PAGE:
Episode 23: The Lyin’ Kings

The major figures of the Behistun Inscription, from left to right: The Noblemen; Gobryas and Intaphrenes. The King; Darius. The Rebels; Gaumata (beneath Darius), Assina, Nidintu-Bel, Fravartish, Martiya, Ciçataxma, Vahyazdata, Arakha, Frada, and Skunkha.

Picking right back up in the late summer of 521 BCE, I’m talking about the rest of the rebellions against Darius. That’s the last three campaigns against the Liar Kings from the Behistun Inscription, the strangely absent rebellion in Egypt, and the other rebels that were excluded from the famous monument before concluding with personal betrayal for the new King of Kings.

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The Hellenistic Age:

Episode 9: Who Are You Again?

Gallery of art and architecture described in the episode, click on a picture to see it full size. Left to right: Palace S at Pasargadae, the Seal of Cyrus I sketched, side by side Gate R today and restored sketch. Bottom: Tomb of Cyrus the Great. Captions posted as a comment on each image All images from Wikimedia Commons via Creative Commons Attribution-ShareAlike 3.0 License.

This time we’re taking a break from the narrative for a bit. Now that this show has all of Cyrus’s major conquests under its belt, its probably worth getting a sense of what these Persians were actually like. This episode covers art, architecture, clothing, and the major cultural influences of the early Persian period, under the Teispid kings. Let’s see what the world around Cyrus the Great might have looked like.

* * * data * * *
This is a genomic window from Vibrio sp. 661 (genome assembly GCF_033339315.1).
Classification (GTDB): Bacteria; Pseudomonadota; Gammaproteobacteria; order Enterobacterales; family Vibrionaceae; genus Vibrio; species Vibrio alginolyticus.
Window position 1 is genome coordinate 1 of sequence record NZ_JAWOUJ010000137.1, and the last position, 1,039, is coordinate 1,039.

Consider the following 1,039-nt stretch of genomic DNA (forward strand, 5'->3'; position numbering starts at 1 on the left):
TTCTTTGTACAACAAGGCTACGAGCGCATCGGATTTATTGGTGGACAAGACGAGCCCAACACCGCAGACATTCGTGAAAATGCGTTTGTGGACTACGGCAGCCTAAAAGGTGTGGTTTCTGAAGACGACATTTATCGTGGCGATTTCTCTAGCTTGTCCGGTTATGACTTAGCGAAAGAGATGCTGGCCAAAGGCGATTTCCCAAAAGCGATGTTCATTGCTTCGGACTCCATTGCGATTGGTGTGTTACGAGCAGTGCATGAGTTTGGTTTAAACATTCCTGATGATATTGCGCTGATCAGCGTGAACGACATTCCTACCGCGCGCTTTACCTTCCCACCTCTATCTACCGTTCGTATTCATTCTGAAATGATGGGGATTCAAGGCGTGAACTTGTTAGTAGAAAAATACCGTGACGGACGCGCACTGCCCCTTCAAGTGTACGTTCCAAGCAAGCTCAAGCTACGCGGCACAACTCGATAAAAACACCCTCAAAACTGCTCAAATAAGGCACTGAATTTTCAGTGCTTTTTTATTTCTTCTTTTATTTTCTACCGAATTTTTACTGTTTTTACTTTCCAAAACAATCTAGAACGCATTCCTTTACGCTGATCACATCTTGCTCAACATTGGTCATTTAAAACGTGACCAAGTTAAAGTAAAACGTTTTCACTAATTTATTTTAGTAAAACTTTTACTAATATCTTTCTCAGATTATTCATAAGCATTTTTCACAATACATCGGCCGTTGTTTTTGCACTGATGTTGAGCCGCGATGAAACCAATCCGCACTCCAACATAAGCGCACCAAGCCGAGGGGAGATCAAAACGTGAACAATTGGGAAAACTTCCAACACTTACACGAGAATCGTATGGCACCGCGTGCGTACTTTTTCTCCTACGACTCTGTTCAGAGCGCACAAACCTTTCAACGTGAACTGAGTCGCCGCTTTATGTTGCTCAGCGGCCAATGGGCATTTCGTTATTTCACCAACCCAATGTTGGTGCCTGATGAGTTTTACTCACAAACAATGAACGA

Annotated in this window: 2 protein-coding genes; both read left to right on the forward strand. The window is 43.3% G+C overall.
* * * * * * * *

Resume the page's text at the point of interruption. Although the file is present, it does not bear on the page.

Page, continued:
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Episode 1: Assyria and Setting the Stage

My homemade map of the Near East between the Bronze Age Collapse and the Neo-Assyrian Empire. Pre-Collapse Map on the “Maps” page.

Here we go, episode 1! Now, as much as I want to get to Persian history, we should probably know at least a little bit about the world before the Persians got there, so this is you lightspeed tour of the Near East, from about 1200 BCE to 616 BCE. Maps for everything are available on the website.
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